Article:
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Posted on Apr 2, 2015

Pioneer way of life will soon be blooming at museum gardens

This spring, Jeannie Bushman, volunteer for the Reiman-Simmons House and Quincy Valley Historical Society, faces a daunting task.

Two gardens on the property, the harvest garden and a native garden, were struggling last month to awaken from their winter slumber. Bushman started removing the leaves and debris, donning garden gloves and arming herself with a rake.

“It will all be redone,” she said. “They may have to see what is there so they can replace it.”

In the harvest garden, rhubarb stalks stretch up from the ground. Nearby will be corn, potatoes, wheat, onion, rutabagas, turnips, carrots and dill. These are all used to supply the Reiman-Simmons House with fresh ingredients for its annual harvest festival in the fall.

The vegetable garden at the museum is also called the kid’s garden. It is used to show what pioneers would have planted when they settled here in the Quincy Valley. The garden was started in 2008 by the Quincy Valley Historical Society and Museum’s event coordinator Harriet Weber and other community volunteers.

“The garden has rhubarb and wheat to show in the summer kitchen,” Weber said. “We show how wheat is ground into flour and baked into bread. We also use the garden for our Time Traveler’s field trips to show what early settlers grew in their gardens.”

Bushman is cleaning up the native garden, which includes: Whited’s penstemon, rock buckwheat and blue bunchgrass, serviceberry, showy penstemon, thyme leaf, prairie June grass, blanket flower, hedgehog cactus and pearly everlasting ground cover.

These native plants are beneficial because they are acclimated to the local area. They thrive in dry climates and are drought resistant. The only downside is that some spread like crazy.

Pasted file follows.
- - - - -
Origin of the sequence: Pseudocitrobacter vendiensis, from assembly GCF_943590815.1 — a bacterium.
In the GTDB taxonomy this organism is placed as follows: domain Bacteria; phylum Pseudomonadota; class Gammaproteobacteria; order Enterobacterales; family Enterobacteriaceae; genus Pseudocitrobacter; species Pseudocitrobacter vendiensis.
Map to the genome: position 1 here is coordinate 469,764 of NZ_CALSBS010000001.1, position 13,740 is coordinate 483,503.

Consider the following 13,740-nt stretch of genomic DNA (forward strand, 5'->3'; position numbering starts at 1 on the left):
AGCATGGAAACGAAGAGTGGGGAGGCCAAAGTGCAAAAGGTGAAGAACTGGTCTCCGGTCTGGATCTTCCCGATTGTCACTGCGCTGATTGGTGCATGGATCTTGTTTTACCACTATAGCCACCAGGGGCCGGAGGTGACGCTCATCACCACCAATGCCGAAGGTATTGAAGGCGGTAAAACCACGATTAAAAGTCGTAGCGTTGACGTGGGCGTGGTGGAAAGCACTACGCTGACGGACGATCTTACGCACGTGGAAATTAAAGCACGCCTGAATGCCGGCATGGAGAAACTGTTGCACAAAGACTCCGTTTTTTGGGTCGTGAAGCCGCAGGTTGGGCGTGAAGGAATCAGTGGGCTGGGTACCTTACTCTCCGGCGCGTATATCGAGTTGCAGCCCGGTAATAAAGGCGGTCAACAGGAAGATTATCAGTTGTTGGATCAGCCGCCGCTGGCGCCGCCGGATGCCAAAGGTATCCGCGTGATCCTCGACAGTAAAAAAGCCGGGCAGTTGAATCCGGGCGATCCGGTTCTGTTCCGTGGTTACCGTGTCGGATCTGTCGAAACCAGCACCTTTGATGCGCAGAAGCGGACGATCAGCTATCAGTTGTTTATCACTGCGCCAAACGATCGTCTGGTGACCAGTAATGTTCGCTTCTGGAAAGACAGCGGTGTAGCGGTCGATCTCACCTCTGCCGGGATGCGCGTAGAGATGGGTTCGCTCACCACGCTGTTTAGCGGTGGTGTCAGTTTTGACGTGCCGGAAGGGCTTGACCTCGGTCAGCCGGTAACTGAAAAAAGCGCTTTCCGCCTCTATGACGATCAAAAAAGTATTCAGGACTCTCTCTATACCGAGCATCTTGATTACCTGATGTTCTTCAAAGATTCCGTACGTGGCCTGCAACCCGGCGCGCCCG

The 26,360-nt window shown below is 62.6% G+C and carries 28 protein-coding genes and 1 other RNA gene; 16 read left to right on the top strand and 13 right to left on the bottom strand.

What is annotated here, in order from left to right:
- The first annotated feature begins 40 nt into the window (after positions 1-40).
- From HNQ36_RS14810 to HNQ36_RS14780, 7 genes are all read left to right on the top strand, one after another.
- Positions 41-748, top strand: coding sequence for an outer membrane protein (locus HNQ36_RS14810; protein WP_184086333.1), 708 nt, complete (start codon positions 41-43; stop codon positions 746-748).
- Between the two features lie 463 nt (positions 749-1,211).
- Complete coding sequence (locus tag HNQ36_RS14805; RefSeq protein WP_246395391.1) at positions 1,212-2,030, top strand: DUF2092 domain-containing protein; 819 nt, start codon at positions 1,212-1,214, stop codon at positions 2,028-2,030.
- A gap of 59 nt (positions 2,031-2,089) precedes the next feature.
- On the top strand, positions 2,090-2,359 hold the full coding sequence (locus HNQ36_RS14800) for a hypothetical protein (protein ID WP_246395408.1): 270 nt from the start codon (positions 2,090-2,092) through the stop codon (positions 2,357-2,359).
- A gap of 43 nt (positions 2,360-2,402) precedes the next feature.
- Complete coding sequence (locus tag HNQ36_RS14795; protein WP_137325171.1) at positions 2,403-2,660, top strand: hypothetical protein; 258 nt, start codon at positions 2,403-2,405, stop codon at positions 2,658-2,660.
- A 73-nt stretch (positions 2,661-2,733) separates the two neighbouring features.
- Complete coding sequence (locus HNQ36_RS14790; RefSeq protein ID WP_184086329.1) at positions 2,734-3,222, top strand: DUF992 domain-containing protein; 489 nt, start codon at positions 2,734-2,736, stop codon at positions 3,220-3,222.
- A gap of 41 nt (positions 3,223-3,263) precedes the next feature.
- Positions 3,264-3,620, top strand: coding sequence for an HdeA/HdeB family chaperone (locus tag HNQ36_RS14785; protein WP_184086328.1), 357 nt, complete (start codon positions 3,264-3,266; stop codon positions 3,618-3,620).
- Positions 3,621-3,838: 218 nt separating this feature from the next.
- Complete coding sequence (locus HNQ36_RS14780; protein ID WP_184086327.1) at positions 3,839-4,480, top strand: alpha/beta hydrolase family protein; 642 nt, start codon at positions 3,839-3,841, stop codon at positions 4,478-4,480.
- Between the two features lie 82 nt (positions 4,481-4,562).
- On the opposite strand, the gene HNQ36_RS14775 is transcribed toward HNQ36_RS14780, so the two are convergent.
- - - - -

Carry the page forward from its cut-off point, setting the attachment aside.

Digging up native plants is not encouraged, because it is not environmentally a sound idea. It destroys the habitat for local animals and insects. Most of these native plants were purchased at Derby Canyon Natives nursery in Peshastin.

Bushman enjoys volunteering her time to keep the garden beautiful.

“I can work by myself in the earth and it lasts longer than cleaning a house,” she said. “It is quiet and I can think. Sometimes I think it is more fun to work outside than to clean inside. People drive by. I want it to look nice and be more inviting.”

Bushman is part of a group effort to keep the museum grounds and gardens beautiful. Over the years, Yahoo employees, High Tech High students, the Quincy Garden Club and the museum’s volunteer group, the Manly Men, have all pitched in.

“It has been a real community effort to work on the grounds,” Weber said. “It takes a lot of people to keep the grounds looking good. We’re not finished. There’s more to do.”

 

— By Tammara Green, QVPR contributor

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